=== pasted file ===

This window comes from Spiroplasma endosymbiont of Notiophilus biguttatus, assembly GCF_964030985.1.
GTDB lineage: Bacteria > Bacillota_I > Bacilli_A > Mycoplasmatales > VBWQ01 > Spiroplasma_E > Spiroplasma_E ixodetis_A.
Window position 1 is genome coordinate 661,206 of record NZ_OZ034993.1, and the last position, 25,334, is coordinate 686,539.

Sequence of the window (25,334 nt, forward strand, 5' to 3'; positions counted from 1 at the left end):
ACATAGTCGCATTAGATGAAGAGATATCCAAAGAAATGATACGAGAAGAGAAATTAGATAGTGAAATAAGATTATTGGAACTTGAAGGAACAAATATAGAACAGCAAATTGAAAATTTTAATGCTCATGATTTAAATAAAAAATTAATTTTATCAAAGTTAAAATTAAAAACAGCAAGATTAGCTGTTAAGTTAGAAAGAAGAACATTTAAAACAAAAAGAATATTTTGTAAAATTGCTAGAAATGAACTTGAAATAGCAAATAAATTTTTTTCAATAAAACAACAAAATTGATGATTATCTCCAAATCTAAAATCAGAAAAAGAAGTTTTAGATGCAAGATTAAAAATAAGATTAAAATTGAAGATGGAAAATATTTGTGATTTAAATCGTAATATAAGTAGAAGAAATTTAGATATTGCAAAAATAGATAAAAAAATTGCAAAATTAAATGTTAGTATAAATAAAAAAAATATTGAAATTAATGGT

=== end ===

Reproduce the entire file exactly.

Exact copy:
This window comes from Spiroplasma endosymbiont of Notiophilus biguttatus, assembly GCF_964030985.1.
GTDB lineage: Bacteria > Bacillota_I > Bacilli_A > Mycoplasmatales > VBWQ01 > Spiroplasma_E > Spiroplasma_E ixodetis_A.
Window position 1 is genome coordinate 661,206 of record NZ_OZ034993.1, and the last position, 25,334, is coordinate 686,539.

Sequence of the window (25,334 nt, forward strand, 5' to 3'; positions counted from 1 at the left end):
ACATAGTCGCATTAGATGAAGAGATATCCAAAGAAATGATACGAGAAGAGAAATTAGATAGTGAAATAAGATTATTGGAACTTGAAGGAACAAATATAGAACAGCAAATTGAAAATTTTAATGCTCATGATTTAAATAAAAAATTAATTTTATCAAAGTTAAAATTAAAAACAGCAAGATTAGCTGTTAAGTTAGAAAGAAGAACATTTAAAACAAAAAGAATATTTTGTAAAATTGCTAGAAATGAACTTGAAATAGCAAATAAATTTTTTTCAATAAAACAACAAAATTGATGATTATCTCCAAATCTAAAATCAGAAAAAGAAGTTTTAGATGCAAGATTAAAAATAAGATTAAAATTGAAGATGGAAAATATTTGTGATTTAAATCGTAATATAAGTAGAAGAAATTTAGATATTGCAAAAATAGATAAAAAAATTGCAAAATTAAATGTTAGTATAAATAAAAAAAATATTGAAATTAATGGT